“Since launching in 2021, we have been excited for the day our products would reach Publix doors, especially given its concentration in Florida,” said Miguel Leal, co-founder and CEO of Somos. “Securing distribution at Publix is very competitive.” Leal said Publix is known for bringing in products that have established credibility and proven track records of success at other retailers, “which as a new brand, can be tricky.” 

A Publix entrance also means tailoring messaging to the regional customer base.

Last September, chip brand Zack’s Mighty launched at Publix with three of its tortilla chip flavors: sea salt, lime and nacho. “The biggest difference was how we approached the marketing and messaging around this launch,” Zack Gazzaniga, founder and CEO of chips brand Zack’s Mighty, told Modern Retail. The company also sells at Whole Foods, Sprouts and Wegmans, but the geographical concentration of Publix locations led it to take a different approach when launching there. The company focused on hyperlocal influencer partnerships and earned local media, with a particular focus on Florida. “We also provided chips to a few tailgates at Florida State University and provided chips for a minor league hockey team, The Solar Bears, to get the word out in an unconventional way,” Gazzaniga said.

At Publix stores, Zack’s Mighty chips are merchandised in the deli section and not the chip aisle. “We’ve had to be strategic about how we are communicating to customers where to find Zack’s in-store,” Gazzaniga said.

Naturally, Zack’s looked to the Publix subs for promotional tactics. For example, the company’s marketing features messaging like “Pick up a bag of Zack’s Mighty chips as you’re grabbing your Pub Sub!” Additionally, the brand runs week-long discounts to push the chips around relevant events such as the Super Bowl and Memorial Day Weekend. 

Somos’s Leal said the brand, which also worked with local influencers in Florida and Georgia, is still finalizing its specific promotional programming. “But we’re looking forward to offering one of Publix’s famous BOGO deals for our products in the near future,” Leal said. “We’re also exploring co-merchandising opportunities with like-minded brands in Publix as a way to maximize visibility in-store.”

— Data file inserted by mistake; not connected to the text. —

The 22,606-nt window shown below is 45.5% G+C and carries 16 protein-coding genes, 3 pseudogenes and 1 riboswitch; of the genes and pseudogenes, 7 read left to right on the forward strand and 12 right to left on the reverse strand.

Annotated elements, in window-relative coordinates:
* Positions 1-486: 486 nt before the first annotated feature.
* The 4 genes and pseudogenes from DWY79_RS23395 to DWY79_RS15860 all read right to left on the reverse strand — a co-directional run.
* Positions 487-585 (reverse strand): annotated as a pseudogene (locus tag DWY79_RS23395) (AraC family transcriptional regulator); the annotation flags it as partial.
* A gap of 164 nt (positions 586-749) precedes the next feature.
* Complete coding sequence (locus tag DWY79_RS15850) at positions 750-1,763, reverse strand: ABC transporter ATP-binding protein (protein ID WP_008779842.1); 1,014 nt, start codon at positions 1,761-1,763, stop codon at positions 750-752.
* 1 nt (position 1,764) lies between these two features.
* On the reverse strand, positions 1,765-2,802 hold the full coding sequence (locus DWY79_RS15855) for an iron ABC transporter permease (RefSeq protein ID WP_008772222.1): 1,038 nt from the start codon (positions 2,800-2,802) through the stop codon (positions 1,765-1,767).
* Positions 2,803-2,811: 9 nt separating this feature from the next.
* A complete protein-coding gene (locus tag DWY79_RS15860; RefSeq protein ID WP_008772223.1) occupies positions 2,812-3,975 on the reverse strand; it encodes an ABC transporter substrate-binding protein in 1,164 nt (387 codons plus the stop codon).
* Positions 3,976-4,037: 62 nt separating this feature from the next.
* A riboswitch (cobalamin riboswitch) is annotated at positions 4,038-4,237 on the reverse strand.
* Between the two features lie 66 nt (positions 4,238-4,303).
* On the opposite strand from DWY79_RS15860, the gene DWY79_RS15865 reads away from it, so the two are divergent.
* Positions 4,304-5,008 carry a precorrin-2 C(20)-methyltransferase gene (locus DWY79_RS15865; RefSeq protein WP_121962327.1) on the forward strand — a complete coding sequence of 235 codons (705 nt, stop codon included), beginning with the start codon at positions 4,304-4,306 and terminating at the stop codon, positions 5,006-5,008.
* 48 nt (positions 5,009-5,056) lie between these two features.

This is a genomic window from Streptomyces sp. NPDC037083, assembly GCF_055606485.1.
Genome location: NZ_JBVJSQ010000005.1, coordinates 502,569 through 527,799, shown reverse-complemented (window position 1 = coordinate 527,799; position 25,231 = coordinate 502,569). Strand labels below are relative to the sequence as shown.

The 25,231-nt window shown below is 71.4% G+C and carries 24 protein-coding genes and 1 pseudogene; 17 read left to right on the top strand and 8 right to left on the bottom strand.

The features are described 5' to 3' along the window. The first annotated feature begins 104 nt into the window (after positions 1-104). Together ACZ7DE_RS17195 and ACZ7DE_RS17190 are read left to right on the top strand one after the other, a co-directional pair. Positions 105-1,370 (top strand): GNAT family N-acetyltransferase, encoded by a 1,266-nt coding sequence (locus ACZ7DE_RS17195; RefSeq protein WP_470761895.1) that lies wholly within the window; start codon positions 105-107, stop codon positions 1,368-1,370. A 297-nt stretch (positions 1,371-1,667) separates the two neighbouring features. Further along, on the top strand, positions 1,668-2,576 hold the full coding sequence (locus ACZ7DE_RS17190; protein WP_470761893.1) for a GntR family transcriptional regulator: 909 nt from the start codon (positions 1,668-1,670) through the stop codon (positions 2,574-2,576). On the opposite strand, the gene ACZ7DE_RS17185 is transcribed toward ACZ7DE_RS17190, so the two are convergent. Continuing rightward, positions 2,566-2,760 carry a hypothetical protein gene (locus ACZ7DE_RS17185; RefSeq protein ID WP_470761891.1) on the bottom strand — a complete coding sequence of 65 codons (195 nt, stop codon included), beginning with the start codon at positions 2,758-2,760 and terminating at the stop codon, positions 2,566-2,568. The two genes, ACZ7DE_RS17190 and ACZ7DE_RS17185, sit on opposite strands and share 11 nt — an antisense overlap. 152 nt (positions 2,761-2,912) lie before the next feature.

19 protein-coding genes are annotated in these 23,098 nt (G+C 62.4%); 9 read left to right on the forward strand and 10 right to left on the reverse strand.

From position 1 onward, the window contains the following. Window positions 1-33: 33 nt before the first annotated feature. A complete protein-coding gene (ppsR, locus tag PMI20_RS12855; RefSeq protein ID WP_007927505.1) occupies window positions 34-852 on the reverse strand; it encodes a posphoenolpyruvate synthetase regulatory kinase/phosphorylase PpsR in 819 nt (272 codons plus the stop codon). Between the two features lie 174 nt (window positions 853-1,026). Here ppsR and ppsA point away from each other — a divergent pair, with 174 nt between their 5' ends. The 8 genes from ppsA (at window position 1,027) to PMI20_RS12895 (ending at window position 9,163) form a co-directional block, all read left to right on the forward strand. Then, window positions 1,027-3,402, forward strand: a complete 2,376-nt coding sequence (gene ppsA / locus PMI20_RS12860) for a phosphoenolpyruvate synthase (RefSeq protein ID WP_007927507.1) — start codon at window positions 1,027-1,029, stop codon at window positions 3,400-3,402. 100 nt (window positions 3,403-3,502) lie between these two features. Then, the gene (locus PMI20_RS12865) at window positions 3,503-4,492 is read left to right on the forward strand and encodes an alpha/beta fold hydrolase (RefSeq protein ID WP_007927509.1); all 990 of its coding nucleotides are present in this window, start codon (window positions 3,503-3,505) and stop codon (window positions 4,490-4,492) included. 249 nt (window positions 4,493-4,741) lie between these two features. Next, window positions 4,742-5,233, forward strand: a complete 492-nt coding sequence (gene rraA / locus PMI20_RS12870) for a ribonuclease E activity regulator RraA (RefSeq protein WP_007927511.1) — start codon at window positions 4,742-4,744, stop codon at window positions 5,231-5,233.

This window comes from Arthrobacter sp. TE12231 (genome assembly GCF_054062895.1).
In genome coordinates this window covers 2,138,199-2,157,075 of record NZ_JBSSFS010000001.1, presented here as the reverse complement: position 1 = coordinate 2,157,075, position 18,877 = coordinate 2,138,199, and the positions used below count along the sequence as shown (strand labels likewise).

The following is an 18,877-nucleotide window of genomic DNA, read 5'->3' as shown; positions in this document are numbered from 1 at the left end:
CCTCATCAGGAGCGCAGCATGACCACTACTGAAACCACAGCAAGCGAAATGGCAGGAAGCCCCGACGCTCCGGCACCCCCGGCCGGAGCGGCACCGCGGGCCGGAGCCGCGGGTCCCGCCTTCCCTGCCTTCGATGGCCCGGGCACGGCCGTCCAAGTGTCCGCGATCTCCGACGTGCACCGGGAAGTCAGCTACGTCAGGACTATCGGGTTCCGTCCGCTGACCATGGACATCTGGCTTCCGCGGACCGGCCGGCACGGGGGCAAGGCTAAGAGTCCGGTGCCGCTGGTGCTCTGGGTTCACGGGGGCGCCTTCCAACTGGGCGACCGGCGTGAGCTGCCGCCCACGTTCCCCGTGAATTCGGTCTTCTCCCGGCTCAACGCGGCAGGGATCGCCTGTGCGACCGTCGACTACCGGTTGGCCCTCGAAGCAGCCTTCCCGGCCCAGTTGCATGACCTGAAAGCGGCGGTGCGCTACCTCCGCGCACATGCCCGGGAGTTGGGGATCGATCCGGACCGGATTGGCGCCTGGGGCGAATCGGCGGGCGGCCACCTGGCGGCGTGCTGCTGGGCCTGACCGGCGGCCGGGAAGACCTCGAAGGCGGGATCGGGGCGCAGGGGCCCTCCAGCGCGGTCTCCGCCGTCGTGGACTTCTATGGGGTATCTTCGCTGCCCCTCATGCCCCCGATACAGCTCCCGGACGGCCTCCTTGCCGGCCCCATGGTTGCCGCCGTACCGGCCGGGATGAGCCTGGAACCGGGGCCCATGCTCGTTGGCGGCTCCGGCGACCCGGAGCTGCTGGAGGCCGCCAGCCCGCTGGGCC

“They want you to succeed” 

Premium coconut water brand 100 Coconuts first entered Publix in 2022. Its trajectory proves how powerful the allure of Publix can be for startup brands. Initially, 100 Coconuts was in all Publix stores. Then, Publix dropped the brand down to about 750 stores. “You have to sell, they’re not going to keep you in just because they love you,” Miller said.

But, 100 Coconuts was able to prove its worth to Publix. After improving performance in the past year through more effective promotions, in February 100 Coconuts expanded back to about 1,100 Publix locations with two more SKUs: mango and pineapple-flavored coconut water. Miller said the brand is striving to succeed at Publix due to the beverage category being bigger in warmer states. As such, the company focuses a lot on a heat map that includes the Southeast, Texas, Arizona and California. “Florida is now our No. 1 state for sales,” Miller said.  

As of 2023 100 Coconuts was generating $700,000 in annual sales from Publix from one product, with the goal to do about $1.5 million this year. “Ultimately, we’d like to be the No. 2 coconut water brand in Publix,” Miller said; Vita Coco is currently the top-selling brand both in the U.S. and at Publix.  

For startups, a big draw is that Publix stores feel more personalized, being much smaller than chains like Kroger and Walmart.

“It helps traffic flow for an emerging brand of any category because you’re going to be seen,” Miller said. “Publix is one of the crown jewel retailers in the country because they go above and beyond with customer service, with their slogan being ‘where shopping is a pleasure.’”